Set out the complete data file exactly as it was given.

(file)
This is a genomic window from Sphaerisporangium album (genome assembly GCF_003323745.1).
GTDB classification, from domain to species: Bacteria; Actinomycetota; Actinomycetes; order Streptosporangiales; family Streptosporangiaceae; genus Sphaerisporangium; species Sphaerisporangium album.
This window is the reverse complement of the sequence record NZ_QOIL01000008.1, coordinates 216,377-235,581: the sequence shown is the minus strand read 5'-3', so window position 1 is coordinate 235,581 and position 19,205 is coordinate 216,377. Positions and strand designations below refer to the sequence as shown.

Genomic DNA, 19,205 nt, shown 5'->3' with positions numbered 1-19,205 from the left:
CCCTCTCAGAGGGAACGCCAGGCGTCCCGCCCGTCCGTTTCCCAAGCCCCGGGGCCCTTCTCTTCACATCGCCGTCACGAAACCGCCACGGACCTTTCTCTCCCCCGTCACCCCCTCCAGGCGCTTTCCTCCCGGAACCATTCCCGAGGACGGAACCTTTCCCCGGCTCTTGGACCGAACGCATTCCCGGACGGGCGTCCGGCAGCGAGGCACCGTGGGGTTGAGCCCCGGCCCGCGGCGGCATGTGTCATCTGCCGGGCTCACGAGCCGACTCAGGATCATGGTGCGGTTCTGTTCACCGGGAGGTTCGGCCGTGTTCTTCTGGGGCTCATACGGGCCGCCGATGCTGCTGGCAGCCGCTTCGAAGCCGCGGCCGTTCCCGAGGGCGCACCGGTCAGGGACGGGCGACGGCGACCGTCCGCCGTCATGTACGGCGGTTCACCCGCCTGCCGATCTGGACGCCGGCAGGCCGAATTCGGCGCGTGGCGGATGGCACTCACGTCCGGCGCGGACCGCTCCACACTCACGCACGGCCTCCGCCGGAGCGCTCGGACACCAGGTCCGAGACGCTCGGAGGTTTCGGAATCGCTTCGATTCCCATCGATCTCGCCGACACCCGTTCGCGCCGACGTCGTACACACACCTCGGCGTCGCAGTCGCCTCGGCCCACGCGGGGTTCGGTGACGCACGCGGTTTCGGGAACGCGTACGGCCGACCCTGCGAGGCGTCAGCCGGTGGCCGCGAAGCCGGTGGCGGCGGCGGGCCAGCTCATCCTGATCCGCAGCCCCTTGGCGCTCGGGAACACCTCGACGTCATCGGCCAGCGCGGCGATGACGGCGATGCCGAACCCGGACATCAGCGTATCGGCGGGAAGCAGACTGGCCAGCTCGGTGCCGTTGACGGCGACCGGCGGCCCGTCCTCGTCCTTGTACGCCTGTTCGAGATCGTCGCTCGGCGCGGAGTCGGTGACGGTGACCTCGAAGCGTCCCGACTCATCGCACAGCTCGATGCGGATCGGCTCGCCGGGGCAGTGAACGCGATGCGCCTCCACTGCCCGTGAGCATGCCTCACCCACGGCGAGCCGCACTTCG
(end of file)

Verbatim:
This is a genomic window from Sphaerisporangium album (genome assembly GCF_003323745.1).
GTDB classification, from domain to species: Bacteria; Actinomycetota; Actinomycetes; order Streptosporangiales; family Streptosporangiaceae; genus Sphaerisporangium; species Sphaerisporangium album.
This window is the reverse complement of the sequence record NZ_QOIL01000008.1, coordinates 216,377-235,581: the sequence shown is the minus strand read 5'-3', so window position 1 is coordinate 235,581 and position 19,205 is coordinate 216,377. Positions and strand designations below refer to the sequence as shown.

Genomic DNA, 19,205 nt, shown 5'->3' with positions numbered 1-19,205 from the left:
CCCTCTCAGAGGGAACGCCAGGCGTCCCGCCCGTCCGTTTCCCAAGCCCCGGGGCCCTTCTCTTCACATCGCCGTCACGAAACCGCCACGGACCTTTCTCTCCCCCGTCACCCCCTCCAGGCGCTTTCCTCCCGGAACCATTCCCGAGGACGGAACCTTTCCCCGGCTCTTGGACCGAACGCATTCCCGGACGGGCGTCCGGCAGCGAGGCACCGTGGGGTTGAGCCCCGGCCCGCGGCGGCATGTGTCATCTGCCGGGCTCACGAGCCGACTCAGGATCATGGTGCGGTTCTGTTCACCGGGAGGTTCGGCCGTGTTCTTCTGGGGCTCATACGGGCCGCCGATGCTGCTGGCAGCCGCTTCGAAGCCGCGGCCGTTCCCGAGGGCGCACCGGTCAGGGACGGGCGACGGCGACCGTCCGCCGTCATGTACGGCGGTTCACCCGCCTGCCGATCTGGACGCCGGCAGGCCGAATTCGGCGCGTGGCGGATGGCACTCACGTCCGGCGCGGACCGCTCCACACTCACGCACGGCCTCCGCCGGAGCGCTCGGACACCAGGTCCGAGACGCTCGGAGGTTTCGGAATCGCTTCGATTCCCATCGATCTCGCCGACACCCGTTCGCGCCGACGTCGTACACACACCTCGGCGTCGCAGTCGCCTCGGCCCACGCGGGGTTCGGTGACGCACGCGGTTTCGGGAACGCGTACGGCCGACCCTGCGAGGCGTCAGCCGGTGGCCGCGAAGCCGGTGGCGGCGGCGGGCCAGCTCATCCTGATCCGCAGCCCCTTGGCGCTCGGGAACACCTCGACGTCATCGGCCAGCGCGGCGATGACGGCGATGCCGAACCCGGACATCAGCGTATCGGCGGGAAGCAGACTGGCCAGCTCGGTGCCGTTGACGGCGACCGGCGGCCCGTCCTCGTCCTTGTACGCCTGTTCGAGATCGTCGCTCGGCGCGGAGTCGGTGACGGTGACCTCGAAGCGTCCCGACTCATCGCACAGCTCGATGCGGATCGGCTCGCCGGGGCAGTGAACGCGATGCGCCTCCACTGCCCGTGAGCATGCCTCACCCACGGCGAGCCGCACTTCG